The results from these trials suggest that “there is an inherent biology to this population that relapses early, regardless of what induction strategy is used. However, what’s not known, until now, is whether early relapse implies poor survival in this disease,” she said.

To examine this question Dr. Casulo and her colleagues performed an analysis of time to progression among patients with newly-diagnosed follicular lymphoma treated with R-CHOP who were enrolled in the National LymphoCare Study (NLCS). “What we found was that there were very poor outcomes associated with early-relapsing follicular lymphoma,” she said.

Overall survival (OS) at 8 years was 50% for patients with disease progression within 24 months of therapy, compared with 90% for patients who did not have early progression, a finding that was validated in a cohort of patients from the University of Iowa and the Mayo Clinic in which 8-year OS for early progressors was 34%, compared with 90% for other patients. The results held up when the researchers controlled for Follicular Lymphoma International Prognostic Index scores and in patients treated with rituximab and the cyclophosphamide, vincristine, and prednisone regimen rather than CHOP, Dr. Casulo noted.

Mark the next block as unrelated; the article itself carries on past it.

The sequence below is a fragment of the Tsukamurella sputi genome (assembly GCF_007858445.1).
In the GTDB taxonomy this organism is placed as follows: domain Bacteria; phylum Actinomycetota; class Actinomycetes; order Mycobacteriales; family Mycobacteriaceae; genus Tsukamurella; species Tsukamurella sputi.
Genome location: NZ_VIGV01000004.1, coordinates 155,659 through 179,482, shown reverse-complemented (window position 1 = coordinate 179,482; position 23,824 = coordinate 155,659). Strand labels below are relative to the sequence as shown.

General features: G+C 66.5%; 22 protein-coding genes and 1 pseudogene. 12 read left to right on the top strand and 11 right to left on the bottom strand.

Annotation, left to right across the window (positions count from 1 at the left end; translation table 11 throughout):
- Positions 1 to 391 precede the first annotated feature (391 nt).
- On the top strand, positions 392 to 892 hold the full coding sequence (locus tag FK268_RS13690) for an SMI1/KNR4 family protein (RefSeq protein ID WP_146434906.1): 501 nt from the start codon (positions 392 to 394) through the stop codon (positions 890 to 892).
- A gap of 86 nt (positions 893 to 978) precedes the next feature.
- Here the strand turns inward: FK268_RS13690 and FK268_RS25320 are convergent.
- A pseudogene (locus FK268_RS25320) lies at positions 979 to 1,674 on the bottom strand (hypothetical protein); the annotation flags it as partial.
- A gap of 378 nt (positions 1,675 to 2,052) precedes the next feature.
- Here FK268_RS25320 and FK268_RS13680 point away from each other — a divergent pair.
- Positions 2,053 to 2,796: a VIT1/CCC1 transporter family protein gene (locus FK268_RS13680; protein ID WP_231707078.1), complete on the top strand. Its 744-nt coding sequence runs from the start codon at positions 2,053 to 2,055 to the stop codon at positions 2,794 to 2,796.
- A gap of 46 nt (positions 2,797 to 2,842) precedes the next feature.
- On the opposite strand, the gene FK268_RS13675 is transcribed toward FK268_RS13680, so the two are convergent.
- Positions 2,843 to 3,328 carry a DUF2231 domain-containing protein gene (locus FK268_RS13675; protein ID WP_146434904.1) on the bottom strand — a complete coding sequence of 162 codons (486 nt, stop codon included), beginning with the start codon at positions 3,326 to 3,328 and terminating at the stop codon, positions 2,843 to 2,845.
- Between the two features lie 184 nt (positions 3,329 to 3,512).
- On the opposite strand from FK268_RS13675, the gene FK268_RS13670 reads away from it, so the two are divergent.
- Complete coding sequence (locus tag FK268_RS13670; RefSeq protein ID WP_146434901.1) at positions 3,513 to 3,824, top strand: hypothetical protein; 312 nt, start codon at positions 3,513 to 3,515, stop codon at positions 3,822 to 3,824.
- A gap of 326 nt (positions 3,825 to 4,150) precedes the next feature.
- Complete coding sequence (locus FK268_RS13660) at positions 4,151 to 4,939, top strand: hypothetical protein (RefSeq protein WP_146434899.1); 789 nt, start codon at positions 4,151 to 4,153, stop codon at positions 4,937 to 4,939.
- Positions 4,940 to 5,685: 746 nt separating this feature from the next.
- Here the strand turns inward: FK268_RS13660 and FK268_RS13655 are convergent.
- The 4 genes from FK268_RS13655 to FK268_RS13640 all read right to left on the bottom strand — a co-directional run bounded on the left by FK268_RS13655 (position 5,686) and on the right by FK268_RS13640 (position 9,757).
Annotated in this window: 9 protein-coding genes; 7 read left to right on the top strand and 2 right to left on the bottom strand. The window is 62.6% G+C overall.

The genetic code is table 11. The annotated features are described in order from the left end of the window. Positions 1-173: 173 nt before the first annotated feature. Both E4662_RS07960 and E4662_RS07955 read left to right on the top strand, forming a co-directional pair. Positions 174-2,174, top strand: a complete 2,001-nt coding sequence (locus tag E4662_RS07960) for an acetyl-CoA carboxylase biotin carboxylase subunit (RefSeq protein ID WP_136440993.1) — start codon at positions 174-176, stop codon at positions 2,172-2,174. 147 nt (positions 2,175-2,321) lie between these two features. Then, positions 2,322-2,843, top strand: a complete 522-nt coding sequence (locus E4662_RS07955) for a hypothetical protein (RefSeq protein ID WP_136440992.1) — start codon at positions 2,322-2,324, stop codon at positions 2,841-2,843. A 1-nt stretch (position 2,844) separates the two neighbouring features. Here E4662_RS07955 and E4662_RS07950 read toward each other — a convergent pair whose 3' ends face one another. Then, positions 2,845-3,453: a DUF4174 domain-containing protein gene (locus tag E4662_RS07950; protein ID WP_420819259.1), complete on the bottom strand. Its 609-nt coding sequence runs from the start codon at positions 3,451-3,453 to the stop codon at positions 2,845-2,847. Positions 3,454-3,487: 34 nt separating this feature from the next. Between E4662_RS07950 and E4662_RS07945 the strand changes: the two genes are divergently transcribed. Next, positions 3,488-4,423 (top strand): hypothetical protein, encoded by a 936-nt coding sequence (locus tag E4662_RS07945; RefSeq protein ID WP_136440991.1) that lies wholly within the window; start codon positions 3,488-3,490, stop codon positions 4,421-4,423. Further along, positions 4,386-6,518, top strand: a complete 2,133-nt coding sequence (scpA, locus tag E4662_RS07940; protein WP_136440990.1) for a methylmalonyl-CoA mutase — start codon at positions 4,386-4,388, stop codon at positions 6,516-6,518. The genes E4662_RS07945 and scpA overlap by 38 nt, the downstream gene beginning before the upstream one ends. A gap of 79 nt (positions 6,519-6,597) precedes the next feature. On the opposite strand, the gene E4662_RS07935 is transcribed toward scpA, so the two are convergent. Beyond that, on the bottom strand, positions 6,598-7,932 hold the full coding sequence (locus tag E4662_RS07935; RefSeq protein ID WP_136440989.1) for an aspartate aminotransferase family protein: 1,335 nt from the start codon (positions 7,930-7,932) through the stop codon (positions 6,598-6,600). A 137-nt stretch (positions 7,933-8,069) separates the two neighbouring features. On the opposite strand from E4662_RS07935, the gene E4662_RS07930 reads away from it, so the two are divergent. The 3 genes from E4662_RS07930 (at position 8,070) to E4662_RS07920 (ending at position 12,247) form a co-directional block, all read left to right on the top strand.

“So, given these findings, how does one navigate the treatment landscape for patients with early relapsing follicular lymphoma? The reality is that there is really no standard of care or best approach,” she said.

“Ultimately, the goal of therapy, at least in my opinion, should be overcoming the chemoresistance that’s inherent to this biology, and establishing durable disease control, and there are a couple of strategies that might be able to achieve that,” she added.